I.26246-001 Paramonacanthus filicauda Click to enlarge image
Threadfin Leatherjacket, Paramonacanthus filicauda Image: Ken Graham
© Ken Graham

Fast Facts

  • Classification
    Species
    filicauda
    Genus
    Paramonacanthus
    Family
    Monacanthidae
    Order
    Tetraodontiformes
    Class
    Actinopterygii
    Subphylum
    Vertebrata
    Phylum
    Chordata
    Kingdom
    Animalia
  • Size Range
    The species grows to 22 cm in length.

Introduction

Thousands of juvenile Threadfin Leatherjackets washed up on New South Wales beaches in May and June 2004. Mass kills of this species have been recorded in New South Wales and Queensland in previous years.



Identification

The Threadfin Leatherjacket is greenish brown above and pale below. It has scattered brown spots on the head and body. There are small brown spots on the caudal fin.The upper two caudal fin rays are often elongate, producing a filament that is slightly shorter than the head length.

Habitat

The species is found in tropical and temperate inshore marine waters in depths between 5 m and 125 m.

Distribution

The species is found in Australia and Papua New Guinea. In Australia it is known from the north-western coast of Western Australia, around the tropical north of the country and south to Tasmania.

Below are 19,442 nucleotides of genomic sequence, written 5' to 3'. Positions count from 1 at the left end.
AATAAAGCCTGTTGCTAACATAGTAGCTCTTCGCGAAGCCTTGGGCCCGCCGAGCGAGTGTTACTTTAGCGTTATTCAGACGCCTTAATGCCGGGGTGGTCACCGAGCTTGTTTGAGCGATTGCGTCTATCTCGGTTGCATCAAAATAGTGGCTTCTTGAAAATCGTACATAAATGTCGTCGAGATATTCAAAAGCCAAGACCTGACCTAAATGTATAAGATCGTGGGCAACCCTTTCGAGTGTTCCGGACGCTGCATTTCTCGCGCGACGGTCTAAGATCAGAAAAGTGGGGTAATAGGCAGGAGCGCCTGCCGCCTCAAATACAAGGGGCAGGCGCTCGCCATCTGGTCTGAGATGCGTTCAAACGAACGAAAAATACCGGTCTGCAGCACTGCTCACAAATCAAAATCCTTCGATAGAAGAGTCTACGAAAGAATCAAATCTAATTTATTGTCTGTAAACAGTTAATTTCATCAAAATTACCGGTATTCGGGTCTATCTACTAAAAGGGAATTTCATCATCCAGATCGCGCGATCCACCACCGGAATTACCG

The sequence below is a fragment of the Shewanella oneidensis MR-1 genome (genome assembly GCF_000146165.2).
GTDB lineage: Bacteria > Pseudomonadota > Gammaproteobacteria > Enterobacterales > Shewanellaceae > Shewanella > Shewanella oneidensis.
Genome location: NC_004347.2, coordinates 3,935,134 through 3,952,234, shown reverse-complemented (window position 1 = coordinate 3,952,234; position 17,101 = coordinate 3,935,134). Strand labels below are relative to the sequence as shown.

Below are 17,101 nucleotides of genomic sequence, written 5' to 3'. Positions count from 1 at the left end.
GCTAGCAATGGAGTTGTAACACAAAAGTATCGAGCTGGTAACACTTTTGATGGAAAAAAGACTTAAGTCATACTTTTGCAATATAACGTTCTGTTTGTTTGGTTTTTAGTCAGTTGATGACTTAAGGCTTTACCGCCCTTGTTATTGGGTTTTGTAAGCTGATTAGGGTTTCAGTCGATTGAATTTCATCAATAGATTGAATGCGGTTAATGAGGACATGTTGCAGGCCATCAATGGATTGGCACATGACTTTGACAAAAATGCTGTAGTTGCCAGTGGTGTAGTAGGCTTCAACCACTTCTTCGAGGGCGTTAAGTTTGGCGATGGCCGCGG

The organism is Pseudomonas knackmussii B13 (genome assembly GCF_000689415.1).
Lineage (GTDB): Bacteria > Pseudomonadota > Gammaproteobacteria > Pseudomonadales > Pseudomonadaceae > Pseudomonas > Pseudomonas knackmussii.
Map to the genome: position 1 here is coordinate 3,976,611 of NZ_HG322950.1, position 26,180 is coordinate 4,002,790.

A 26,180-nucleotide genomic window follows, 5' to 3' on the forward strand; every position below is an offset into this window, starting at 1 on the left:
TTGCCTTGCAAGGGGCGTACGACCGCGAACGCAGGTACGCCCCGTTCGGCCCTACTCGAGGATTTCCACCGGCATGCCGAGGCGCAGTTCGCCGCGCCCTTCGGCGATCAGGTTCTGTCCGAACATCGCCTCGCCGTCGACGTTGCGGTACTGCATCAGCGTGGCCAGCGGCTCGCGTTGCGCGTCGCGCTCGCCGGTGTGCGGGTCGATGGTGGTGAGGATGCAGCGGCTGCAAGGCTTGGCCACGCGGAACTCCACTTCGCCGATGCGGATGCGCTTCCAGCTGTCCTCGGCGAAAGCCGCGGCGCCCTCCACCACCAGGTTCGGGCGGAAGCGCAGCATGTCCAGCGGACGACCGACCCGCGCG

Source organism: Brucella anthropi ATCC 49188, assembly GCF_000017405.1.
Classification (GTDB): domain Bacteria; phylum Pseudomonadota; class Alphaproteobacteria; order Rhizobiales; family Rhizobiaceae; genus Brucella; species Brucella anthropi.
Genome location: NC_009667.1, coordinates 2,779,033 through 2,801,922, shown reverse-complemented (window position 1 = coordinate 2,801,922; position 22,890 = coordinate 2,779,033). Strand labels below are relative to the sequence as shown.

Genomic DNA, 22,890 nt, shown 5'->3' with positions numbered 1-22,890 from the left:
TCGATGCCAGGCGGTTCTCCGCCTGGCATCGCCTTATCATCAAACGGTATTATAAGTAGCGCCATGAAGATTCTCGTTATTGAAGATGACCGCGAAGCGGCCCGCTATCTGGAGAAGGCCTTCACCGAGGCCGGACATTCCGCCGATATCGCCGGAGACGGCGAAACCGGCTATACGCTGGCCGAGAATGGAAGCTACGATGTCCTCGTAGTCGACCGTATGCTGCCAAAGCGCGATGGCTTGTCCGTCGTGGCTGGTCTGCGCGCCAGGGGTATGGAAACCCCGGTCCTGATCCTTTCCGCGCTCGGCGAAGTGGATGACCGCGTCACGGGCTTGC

The map below shows the Australian distribution of the species based on public sightings and specimens in Australian Museums. Click on the map for detailed information. Source: Atlas of Living Australia.



References

  1. Hoese, D.F., Bray, D.J., Paxton, J.R. & G.R. Allen. 2006. Fishes. In Beesley, P.L. & A. Wells. (eds) Zoological Catalogue of Australia. Volume 35. ABRS & CSIRO Publishing: Australia. parts 1-3, pages 1-2178.
  2. Hutchins, J.B. 1977. Descriptions of three new genera and eight new species of monacanthid fishes from Australia. Records of the Western Australian Museum. 5(1): 3-58.
  3. Sainsbury, K.J., Kailola, P.J., & G.G. Leyland. 1985. Continental Shelf Fishes of northern and north-western Australia. An illustrated Guide. CSIRO Division of Fisheries Research. Pp. 375.
  4. Stimson, J. 2005. Archipelago-wide episodic recruitment of the file fish Pervagor spilosoma in the Hawaiian Islands as revealed in long-term records. Environmental Biology of Fishes. 72 (1): 19-31.